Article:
Friday night's snowfall in the Red River Valley of the North was not particularly moisture laden. While snow accumulated up to seven inches in far northwest Minnesota and eastern North Dakota, the water content was on the order of a quarter inch or less. Grand Forks measured 1.8 inches of snow with only 0.05 inch of water equivalent.
They are still starved for moisture in northwest Minnesota. Much of the nation's midsection, extending into our neck of the woods, could use a nice midwinter snow storm.
Unfortunately the jet stream continues to travel west to east or from northwest to southeast; from Alberta, Canda to the Great Lakes. Such an upper level flow keeps the Gulf moisture confined well to our south.
The jet stream forecast from a GFS model valid at midnight Saturday indicates the source region of our cold air arriving over the weekend.
Both the NAM and the GFS models agree on a weak snow-producing system to streak from northwest to southeast on Wednesday. This Alberta Clipper, a swiftly moving kink in the jet stream, is likely to stir up some snow. Lacking a good source of moisture, Clippers typically deliver 1-3 inches of snow.
NAM precipitation for six-hour period ending at 6 p.m. CST. Source:NOAA/College of Dupage.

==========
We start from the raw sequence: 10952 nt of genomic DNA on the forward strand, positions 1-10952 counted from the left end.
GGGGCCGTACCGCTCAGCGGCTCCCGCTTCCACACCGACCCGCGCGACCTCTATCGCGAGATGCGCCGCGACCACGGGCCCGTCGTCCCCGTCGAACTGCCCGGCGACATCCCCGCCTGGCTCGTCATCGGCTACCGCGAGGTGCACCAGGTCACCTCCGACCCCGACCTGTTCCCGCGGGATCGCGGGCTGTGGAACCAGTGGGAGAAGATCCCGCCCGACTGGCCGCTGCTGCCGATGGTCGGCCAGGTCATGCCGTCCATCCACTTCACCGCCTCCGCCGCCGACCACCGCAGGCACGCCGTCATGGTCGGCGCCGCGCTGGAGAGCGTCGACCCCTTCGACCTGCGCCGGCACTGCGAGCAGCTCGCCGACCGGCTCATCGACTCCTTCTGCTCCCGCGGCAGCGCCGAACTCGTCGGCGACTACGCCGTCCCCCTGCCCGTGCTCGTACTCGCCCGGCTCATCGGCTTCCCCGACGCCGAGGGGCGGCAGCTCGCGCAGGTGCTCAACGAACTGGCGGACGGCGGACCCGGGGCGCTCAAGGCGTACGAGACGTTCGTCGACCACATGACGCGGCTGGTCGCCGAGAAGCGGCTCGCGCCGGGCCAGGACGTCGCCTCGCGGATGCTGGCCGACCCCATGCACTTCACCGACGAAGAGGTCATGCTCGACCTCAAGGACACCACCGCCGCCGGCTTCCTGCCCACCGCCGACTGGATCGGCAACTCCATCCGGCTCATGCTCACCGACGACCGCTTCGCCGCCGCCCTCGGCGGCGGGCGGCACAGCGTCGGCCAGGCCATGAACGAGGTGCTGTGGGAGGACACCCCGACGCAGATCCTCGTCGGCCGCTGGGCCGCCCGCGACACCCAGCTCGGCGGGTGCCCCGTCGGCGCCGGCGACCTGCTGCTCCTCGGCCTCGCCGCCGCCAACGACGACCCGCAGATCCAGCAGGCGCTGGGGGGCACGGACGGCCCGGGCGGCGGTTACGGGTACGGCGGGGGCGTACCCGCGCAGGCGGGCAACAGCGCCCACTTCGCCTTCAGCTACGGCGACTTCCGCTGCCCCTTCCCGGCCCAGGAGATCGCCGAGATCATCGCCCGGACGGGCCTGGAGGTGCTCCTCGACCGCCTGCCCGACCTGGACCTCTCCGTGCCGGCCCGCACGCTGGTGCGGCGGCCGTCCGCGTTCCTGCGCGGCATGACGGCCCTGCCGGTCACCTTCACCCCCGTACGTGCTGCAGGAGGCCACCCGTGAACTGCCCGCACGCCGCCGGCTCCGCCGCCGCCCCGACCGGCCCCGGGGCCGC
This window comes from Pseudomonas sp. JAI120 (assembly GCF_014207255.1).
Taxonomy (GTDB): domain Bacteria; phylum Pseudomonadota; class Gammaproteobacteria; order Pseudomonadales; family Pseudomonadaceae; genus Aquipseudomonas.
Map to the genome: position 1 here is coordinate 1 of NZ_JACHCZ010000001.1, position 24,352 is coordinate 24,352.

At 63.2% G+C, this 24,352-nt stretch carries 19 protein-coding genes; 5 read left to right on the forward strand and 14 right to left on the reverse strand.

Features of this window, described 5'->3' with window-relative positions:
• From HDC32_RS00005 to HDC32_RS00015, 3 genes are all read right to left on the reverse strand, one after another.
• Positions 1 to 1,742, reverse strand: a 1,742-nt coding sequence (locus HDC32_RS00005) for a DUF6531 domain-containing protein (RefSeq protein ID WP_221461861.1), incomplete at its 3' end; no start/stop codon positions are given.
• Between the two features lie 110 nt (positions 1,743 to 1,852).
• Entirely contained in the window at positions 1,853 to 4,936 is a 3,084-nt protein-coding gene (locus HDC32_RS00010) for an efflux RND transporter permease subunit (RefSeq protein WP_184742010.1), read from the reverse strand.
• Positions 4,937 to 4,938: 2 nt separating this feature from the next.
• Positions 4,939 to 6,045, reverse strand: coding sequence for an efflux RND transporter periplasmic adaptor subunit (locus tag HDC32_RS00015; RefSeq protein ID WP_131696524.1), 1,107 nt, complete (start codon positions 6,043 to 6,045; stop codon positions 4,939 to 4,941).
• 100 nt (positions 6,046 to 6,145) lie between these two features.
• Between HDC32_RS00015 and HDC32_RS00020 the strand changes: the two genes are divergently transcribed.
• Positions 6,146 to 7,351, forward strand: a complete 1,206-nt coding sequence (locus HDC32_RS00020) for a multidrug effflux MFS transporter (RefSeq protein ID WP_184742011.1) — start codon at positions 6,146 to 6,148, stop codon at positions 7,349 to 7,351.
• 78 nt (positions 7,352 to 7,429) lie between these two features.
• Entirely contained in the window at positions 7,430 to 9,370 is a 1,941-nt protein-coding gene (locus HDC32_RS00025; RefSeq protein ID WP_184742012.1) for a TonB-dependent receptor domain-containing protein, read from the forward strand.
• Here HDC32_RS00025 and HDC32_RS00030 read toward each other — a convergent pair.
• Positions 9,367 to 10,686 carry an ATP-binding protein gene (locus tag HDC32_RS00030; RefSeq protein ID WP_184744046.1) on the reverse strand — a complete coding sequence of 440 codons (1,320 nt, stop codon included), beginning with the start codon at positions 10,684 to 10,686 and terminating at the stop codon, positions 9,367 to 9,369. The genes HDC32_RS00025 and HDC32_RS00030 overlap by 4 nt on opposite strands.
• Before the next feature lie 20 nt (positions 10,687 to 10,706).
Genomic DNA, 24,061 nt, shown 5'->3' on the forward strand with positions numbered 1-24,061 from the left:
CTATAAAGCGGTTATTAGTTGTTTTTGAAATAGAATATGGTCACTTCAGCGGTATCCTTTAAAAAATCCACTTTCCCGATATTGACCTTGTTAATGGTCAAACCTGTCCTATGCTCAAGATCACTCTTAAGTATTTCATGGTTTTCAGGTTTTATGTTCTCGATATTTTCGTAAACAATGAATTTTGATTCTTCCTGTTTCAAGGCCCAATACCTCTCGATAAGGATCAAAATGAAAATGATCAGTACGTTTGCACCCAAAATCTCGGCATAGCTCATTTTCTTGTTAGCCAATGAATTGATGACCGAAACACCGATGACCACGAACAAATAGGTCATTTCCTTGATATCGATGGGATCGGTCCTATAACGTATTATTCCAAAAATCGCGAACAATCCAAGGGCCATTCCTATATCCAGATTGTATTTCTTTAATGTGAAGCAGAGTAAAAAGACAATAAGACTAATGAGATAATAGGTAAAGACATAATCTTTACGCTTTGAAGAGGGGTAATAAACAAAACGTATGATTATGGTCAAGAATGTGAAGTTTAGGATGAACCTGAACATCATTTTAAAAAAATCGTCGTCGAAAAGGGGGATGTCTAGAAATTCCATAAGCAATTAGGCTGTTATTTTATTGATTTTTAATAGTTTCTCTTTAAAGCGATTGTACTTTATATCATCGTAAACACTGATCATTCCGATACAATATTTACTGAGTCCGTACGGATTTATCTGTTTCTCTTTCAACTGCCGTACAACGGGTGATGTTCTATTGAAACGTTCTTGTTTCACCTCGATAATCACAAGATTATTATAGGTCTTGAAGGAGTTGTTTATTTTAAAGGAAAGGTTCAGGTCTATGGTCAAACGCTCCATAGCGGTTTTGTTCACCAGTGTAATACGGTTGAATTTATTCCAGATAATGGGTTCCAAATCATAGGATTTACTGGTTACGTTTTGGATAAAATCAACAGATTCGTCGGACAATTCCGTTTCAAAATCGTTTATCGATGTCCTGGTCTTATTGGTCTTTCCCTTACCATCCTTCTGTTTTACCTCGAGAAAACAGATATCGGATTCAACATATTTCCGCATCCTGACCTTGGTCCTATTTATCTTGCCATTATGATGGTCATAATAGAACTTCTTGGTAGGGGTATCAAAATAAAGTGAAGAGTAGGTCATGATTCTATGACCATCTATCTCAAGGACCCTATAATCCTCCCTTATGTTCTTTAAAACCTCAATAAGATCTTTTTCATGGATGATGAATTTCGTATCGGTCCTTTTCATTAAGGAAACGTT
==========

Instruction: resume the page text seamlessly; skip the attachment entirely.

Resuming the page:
GFS model six-hour precipitation forecast valid at 6 p.m. CST presents a similar pattern of snowfall. Source:NOAA/College of Dupage
Forecaster confidence increases when models agree. This latest computer model run places the snow a little farther south than yesterday's model forecast. Stay tuned.
Chicago has so far dodged the winter of 2012-2013. You may be interested in learning more sbout the lack of snow in the Windy City.
From the NWS Chicago Office on Monday; Chicago has yet to have any meaningful cold or snow so far this winter, and it's beginning to approach the point where it's not just highly unusual, but actually record breaking.
Paul has been giving a head's up on the arctic invasion. We'll track this as the week progresses. But the medium range model is pretty aggressive on bringing frigid air down from Canada into the upper Midwest and the Great Lakes.
Let's see how this forecast for numbing cold pans out as we approach the weekend.
Please snow soon Father Winter!